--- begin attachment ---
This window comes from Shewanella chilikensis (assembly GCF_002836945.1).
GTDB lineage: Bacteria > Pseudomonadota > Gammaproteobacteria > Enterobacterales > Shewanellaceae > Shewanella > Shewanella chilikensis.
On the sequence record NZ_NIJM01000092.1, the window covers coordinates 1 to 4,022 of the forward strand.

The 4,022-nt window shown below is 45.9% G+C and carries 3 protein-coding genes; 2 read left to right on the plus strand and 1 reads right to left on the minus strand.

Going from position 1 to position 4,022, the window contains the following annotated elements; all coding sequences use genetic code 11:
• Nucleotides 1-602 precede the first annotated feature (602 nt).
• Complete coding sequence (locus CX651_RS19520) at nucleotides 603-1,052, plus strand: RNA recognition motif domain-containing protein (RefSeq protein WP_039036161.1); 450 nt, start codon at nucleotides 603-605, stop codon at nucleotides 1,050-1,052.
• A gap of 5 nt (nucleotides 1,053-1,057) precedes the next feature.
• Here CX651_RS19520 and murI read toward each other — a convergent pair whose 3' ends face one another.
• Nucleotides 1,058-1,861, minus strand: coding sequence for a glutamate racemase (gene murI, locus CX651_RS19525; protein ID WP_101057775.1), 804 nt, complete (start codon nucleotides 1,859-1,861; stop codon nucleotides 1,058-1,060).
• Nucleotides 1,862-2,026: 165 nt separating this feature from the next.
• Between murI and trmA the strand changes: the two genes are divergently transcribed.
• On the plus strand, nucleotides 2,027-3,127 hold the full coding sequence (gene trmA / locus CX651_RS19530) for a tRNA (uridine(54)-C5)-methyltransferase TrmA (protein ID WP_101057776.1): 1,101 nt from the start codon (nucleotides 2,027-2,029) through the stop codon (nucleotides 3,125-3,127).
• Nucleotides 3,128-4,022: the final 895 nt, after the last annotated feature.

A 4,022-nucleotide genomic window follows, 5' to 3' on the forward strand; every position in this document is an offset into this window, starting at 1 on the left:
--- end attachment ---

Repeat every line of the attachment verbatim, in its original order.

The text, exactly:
This window comes from Shewanella chilikensis (assembly GCF_002836945.1).
GTDB lineage: Bacteria > Pseudomonadota > Gammaproteobacteria > Enterobacterales > Shewanellaceae > Shewanella > Shewanella chilikensis.
On the sequence record NZ_NIJM01000092.1, the window covers coordinates 1 to 4,022 of the forward strand.

The 4,022-nt window shown below is 45.9% G+C and carries 3 protein-coding genes; 2 read left to right on the plus strand and 1 reads right to left on the minus strand.

Going from position 1 to position 4,022, the window contains the following annotated elements; all coding sequences use genetic code 11:
• Nucleotides 1-602 precede the first annotated feature (602 nt).
• Complete coding sequence (locus CX651_RS19520) at nucleotides 603-1,052, plus strand: RNA recognition motif domain-containing protein (RefSeq protein WP_039036161.1); 450 nt, start codon at nucleotides 603-605, stop codon at nucleotides 1,050-1,052.
• A gap of 5 nt (nucleotides 1,053-1,057) precedes the next feature.
• Here CX651_RS19520 and murI read toward each other — a convergent pair whose 3' ends face one another.
• Nucleotides 1,058-1,861, minus strand: coding sequence for a glutamate racemase (gene murI, locus CX651_RS19525; protein ID WP_101057775.1), 804 nt, complete (start codon nucleotides 1,859-1,861; stop codon nucleotides 1,058-1,060).
• Nucleotides 1,862-2,026: 165 nt separating this feature from the next.
• Between murI and trmA the strand changes: the two genes are divergently transcribed.
• On the plus strand, nucleotides 2,027-3,127 hold the full coding sequence (gene trmA / locus CX651_RS19530) for a tRNA (uridine(54)-C5)-methyltransferase TrmA (protein ID WP_101057776.1): 1,101 nt from the start codon (nucleotides 2,027-2,029) through the stop codon (nucleotides 3,125-3,127).
• Nucleotides 3,128-4,022: the final 895 nt, after the last annotated feature.

A 4,022-nucleotide genomic window follows, 5' to 3' on the forward strand; every position in this document is an offset into this window, starting at 1 on the left: